Let’s state this at the outset. If you think the chief obstacle to a full accounting of the mob assault on the Capitol is generalized partisanship, rather than the ongoing radicalization of the Republican Party, then you’re utterly clueless about the reality of this political moment.

Democrats and Republicans are battling over the makeup of a commission that is supposed to examine the Jan. 6 attack. Congressional leaders — led by House Speaker Nancy Pelosi (D-Calif.) and Minority Leader Kevin McCarthy (R-Calif.) — are now haggling over what the legislation creating it will look like.

This has caused some hand-wringing about whether a “bipartisan” accounting into the attack is possible, one similar to that produced by the 9/11 Commission, the model for this one.

But it’s hard to see how a bipartisan accounting on the insurrection is possible, especially if it is going to include a full reckoning with Donald Trump’s role in it.

I’ve got new detail on what’s at issue in the argument over the commission, and it appears to involve the scope of what will be examined.

Republicans object to the commission

According to a senior Democratic aide, Republicans are objecting to a key demand by Democrats: that the commission have a very broad purpose.

Democrats sent Republicans some draft language that would define the commission’s purpose very broadly, to include an examination of everything that led to the attack and to the effort to interrupt the peaceful transfer of power, the aide says.

“It should be very broad, looking at all factors leading to what happened,” the aide told me.

But in response, McCarthy sent Pelosi a letter suggesting the language defining the purpose must have “no inclusion of findings or other predetermined conclusions,” the aide says.

This is frustrating Democrats, because their language did not suggest anything about predetermined conclusions, only that it should look at all factors leading to the attack, the aide tells me.

Democrats asked GOP leaders to provide their own suggested language defining the commission’s purpose, and have not received anything thus far, the aide continues. “You have to have a clear purpose,” the aide tells me. “Otherwise there’s no point to having the commission.”

A spokesperson for McCarthy noted that some of the Democrats’ proposed language in the commission legislation quotes findings recently reached by the FBI director and an intelligence threat assessment.

Those findings, among other things, are that domestic violence extremism is partly motivated by racism and that more future attacks may be partly inspired by “false narratives,” i.e., the lie that the election’s outcome was illegitimate. I was unable to determine why Republicans object to this. But all this points to where the real sticking point will likely lie.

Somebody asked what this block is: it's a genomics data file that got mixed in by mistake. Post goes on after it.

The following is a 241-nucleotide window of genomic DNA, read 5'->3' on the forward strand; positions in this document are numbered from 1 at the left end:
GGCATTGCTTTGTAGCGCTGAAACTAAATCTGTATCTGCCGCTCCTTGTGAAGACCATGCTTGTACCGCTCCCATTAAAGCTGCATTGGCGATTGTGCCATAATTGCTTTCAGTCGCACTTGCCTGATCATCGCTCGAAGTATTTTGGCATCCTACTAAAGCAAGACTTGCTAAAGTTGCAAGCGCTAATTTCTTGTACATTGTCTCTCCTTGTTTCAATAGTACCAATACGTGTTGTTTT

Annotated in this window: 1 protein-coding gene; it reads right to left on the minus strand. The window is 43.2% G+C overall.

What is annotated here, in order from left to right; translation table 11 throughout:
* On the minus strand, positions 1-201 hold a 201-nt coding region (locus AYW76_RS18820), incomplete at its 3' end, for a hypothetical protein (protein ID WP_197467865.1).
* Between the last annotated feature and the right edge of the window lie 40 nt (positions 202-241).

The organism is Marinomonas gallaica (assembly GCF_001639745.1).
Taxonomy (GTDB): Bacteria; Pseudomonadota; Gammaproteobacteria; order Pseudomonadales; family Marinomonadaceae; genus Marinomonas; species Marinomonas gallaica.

Republicans can’t allow a full accounting

It’s hard to see Republicans permitting a full accounting that includes a look at the role that Trump’s weeks of incitement played in the attack, or at the role that the lies about the election’s illegitimacy played. After all, Republicans themselves spent weeks feeding those lies themselves.

This may be coloring another aspect of the dispute — over who will sit on the commission. Democrats have proposed an arrangement in which the four congressional leaders appoint two members each, with the White House choosing three more. That would mean seven Democrats and four Republicans.

But Republicans are insisting on equal representation. And this aspect of the dispute is drawing disapproval from the leaders of the 9/11 Commission, who say that an imbalance inevitably will taint the findings.

As one told Kyle Cheney, the only hope is to keep partisanship out of the new commission, which will be challenging, due to the “depth of the division and the poisonous toxicity that exists today.”

But “division” is not the problem. Republican radicalization is.

Take the demand for equal representation on the commission. That seems reasonable on the surface, but in this environment, after what just happened, the notion that we can have a commission of bipartisan wise men, all equally committed to a full reckoning for the public good, is just crazy.

The 9/11 Commission’s wise men say the new commission should reach outside Washington to find governors and others to serve. But who will Republicans pick? Can they choose anyone who wants a full accounting into Trump’s role — or into the role of the lie about the election — both of which have been cited as their inspiration by numerous people who stormed the Capitol?

Won’t picking people who want such an accounting be an immediate nonstarter among GOP leaders, most House Republicans and many conservative media figures?

Republicans are just too tied up in what happened themselves. They sustained Trump’s falsehoods about the election’s outcome for weeks, backing the Texas lawsuit to invalidate millions of votes in four other states and then voting to overturn President Biden’s electors in Congress.

On Monday, Sen. Ron Johnson of Wisconsin declared that the rioters included “agents provocateurs” and “fake Trump protesters.” He was until recently the chairman of the Homeland Security Committee, yet he’s offering utter nonsense in a serious congressional hearing about the attack.

Meanwhile, numerous state-level Republicans are censuring those diehard Republicans who dared to hold Trump to account for trying to incite the violent overthrow of U.S. democracy.

There may not be a good answer to how to proceed at this point. But no one should pretend the magical level of “bipartisanship” will get Republicans to ever willingly participate in a real accounting. The fact that Republicans are objecting to a broad definition of the commission’s purpose only underscores the point.

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